This museum should evoke the cachet of dance. T. NANDAKUMAR finds out how its architecture will help to achieve that end.

The narrow road suddenly opens up to a massive gateway spanning the entrance to the Guru Gopinath Natana Gramam at Vattiyurkavu.

The campus, spread over about one hectare of land, is situated in the middle of a quiet suburban neighbourhood, away from the hustle and bustle of the capital city. The State-government-sponsored institution is a centre for learning, training, and research in various Indian dance forms, particularly Kerala Natanam, the dance form composed by the late Guru Gopinath, a pioneer reformer of Kathakali.

The sprawling grounds are bare, except for a couple of exposed brick buildings and a framed concrete structure under construction. By next year however, the campus will be home to the country's first dance museum.

The proposed National Dance Museum is conceived as a centre for display, documentation, education, and research on the rich Indian dance heritage. It has been designed to depict a comprehensive picture of the evolution of dance in India and the diversity of forms, including folk, classical, and contemporary styles. The museum is also expected to promote better awareness of dance among schoolchildren.

The state-of-the-art museum complex has been designed to ensure that the natural vegetation and serene neighbourhood are not disturbed, says V.S. Pramod, secretary of the centre. The architecture reflects the distinctive Kerala style with gables and tiled roof. The museum will feature a 22,000-sq.ft display area in the form of 11 galleries.

Each 2,000-sq.ft gallery will showcase sculptures of dancing figures in bronze, stone, terracotta, and wood, illuminated hanging displays, murals, replicas of rock paintings, and engravings depicting dance. They will feature descriptions of Indian folk and tribal dances, musical instruments, costumes and jewellery, models, photographs, paintings, and video footage. The galleries will be equipped with a multimedia touch-screen kiosk and plasma display screens.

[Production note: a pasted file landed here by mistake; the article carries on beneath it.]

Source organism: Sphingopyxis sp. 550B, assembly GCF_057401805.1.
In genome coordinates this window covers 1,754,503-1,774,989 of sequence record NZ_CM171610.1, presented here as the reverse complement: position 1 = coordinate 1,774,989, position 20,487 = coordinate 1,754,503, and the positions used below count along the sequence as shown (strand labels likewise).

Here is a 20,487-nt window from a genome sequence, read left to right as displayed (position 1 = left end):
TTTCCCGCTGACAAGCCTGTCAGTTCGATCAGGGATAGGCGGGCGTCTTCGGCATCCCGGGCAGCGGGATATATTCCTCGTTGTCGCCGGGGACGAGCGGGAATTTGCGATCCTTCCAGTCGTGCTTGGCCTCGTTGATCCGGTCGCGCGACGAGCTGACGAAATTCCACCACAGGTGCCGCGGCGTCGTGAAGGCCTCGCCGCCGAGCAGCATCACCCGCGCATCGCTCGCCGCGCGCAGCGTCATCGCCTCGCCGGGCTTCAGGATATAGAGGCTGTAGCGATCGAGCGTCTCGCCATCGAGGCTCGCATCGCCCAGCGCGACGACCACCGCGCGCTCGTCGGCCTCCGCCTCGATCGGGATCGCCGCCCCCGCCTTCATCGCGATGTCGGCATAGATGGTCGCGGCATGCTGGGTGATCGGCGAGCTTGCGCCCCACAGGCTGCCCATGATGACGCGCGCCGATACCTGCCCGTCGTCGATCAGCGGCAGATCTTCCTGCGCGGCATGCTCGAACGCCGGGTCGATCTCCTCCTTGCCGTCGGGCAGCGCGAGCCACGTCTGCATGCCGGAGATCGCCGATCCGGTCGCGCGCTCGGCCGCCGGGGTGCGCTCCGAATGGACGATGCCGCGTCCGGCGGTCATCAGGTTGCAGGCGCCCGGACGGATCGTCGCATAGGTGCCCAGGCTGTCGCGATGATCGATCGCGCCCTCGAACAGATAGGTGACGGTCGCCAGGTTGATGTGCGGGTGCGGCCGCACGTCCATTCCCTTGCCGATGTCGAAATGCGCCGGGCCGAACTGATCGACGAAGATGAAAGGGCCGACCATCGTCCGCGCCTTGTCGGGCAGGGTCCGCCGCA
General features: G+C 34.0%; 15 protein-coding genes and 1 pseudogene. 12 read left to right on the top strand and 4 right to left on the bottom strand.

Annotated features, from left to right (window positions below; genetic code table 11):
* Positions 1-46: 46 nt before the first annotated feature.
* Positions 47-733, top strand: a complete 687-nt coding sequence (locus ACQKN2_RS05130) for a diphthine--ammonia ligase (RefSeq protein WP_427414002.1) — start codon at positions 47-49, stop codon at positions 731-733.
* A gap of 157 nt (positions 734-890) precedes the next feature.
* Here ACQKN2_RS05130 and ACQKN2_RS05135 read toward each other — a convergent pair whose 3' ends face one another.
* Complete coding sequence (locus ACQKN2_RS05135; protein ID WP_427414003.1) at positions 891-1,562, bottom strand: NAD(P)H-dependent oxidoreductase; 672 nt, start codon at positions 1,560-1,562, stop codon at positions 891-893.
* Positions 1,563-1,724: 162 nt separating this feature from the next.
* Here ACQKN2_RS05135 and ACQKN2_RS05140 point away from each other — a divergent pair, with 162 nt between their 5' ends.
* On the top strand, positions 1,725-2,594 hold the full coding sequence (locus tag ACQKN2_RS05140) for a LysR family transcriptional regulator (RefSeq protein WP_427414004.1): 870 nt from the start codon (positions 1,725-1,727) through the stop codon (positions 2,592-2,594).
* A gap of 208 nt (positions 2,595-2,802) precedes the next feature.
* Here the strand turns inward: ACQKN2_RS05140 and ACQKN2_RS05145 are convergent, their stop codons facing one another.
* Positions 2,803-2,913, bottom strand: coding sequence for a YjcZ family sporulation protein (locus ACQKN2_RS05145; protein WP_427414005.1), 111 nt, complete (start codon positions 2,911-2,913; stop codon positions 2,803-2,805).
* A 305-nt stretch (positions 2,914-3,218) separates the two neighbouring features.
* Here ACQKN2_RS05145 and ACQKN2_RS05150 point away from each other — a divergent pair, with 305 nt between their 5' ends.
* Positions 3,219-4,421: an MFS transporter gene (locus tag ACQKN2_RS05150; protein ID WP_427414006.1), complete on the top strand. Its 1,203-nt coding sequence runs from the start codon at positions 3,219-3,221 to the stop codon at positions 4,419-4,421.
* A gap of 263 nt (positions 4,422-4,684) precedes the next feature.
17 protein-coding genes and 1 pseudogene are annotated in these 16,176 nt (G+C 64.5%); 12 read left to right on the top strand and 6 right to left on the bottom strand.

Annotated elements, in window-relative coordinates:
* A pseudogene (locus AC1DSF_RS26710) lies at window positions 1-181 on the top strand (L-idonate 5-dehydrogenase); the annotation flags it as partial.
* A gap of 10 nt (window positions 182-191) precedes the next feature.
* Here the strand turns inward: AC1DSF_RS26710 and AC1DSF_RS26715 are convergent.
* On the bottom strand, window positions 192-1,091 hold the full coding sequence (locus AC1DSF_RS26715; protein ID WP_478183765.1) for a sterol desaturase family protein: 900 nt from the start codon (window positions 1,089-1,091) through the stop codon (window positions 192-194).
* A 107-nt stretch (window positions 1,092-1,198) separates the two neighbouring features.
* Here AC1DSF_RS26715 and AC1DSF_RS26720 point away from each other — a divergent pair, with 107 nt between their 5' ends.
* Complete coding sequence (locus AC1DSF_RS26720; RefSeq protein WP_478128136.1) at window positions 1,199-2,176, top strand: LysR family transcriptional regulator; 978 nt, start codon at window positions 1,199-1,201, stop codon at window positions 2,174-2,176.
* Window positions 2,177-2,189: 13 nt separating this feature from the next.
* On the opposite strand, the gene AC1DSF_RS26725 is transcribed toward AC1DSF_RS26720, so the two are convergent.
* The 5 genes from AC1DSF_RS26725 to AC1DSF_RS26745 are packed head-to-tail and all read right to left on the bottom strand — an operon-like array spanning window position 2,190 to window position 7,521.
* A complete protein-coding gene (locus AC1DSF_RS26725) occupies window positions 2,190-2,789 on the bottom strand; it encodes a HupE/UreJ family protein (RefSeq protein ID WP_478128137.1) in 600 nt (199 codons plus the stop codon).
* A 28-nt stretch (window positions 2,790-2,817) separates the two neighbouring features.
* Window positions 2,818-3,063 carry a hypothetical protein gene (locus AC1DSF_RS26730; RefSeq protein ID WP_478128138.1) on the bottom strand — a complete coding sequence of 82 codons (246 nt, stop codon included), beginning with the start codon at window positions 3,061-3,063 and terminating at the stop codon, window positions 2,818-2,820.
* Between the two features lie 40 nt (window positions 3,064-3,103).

Apart from collection, preservation and documentation of objects, the museum will have the role of a venue for education, research, and training. On the anvil are a host of activities, including school-level programmes for students and teachers, public lectures and film shows, an extension service through a mobile museum, temporary exhibitions, publications, and training sessions on dance.

Museologists, conservation experts, veteran dancers, and choreographers from across the country participated in the World Dance Forum, a content-emerging exercise organised by the centre in February to finalise the contours of the project.

“We have had to start from scratch, as a dance museum is being established for the first time in the country. The brainstorming session provided us with a range of options on design, exhibition, preservation, and allied activities,” Mr. Pramod says.

The Centre of Science and Technology for Rural Development (COSTFORD) has been entrusted with the construction of the buildings for the museum. P.B. Sajan, Director, COSTFORD, says the buildings has been designed for maximum utilisation of natural light and ventilation. The entry and exit are provided at the same point. “We have designed the galleries to ensure that even without barricades, the visitors do not cross each other's path,” he says.

The complex will feature a sloping roof with filler slabs and tiles above. The exteriors will sport a brick finish for an earthy look. The grounds will accommodate a park with benches and seats, a garden, and a parking lot for vehicles.

“The first phase of the project is almost over. We hope to complete the work on the museum within a year,” Mr. Pramod says. The Rs.8.24-crore project is funded by the Union Ministry of Cultural Affairs.

The campus currently accommodates an amphitheatre, an office building, a Smrithi Mandapam (memorial to Guru Gopinath), an indoor hall for dance performance, and a research library on Kerala Natanam.

Mr. Pramod says the museum will be equipped with a state-of-the-art library with books, periodicals, videotapes, reprographic facilities, and a collection of films on dance.

Another innovative element of the project is a gift shop stocked with figurines, note cards, books, and artefacts on dance. The museum has plans to collaborate with universities and other institutions on research projects.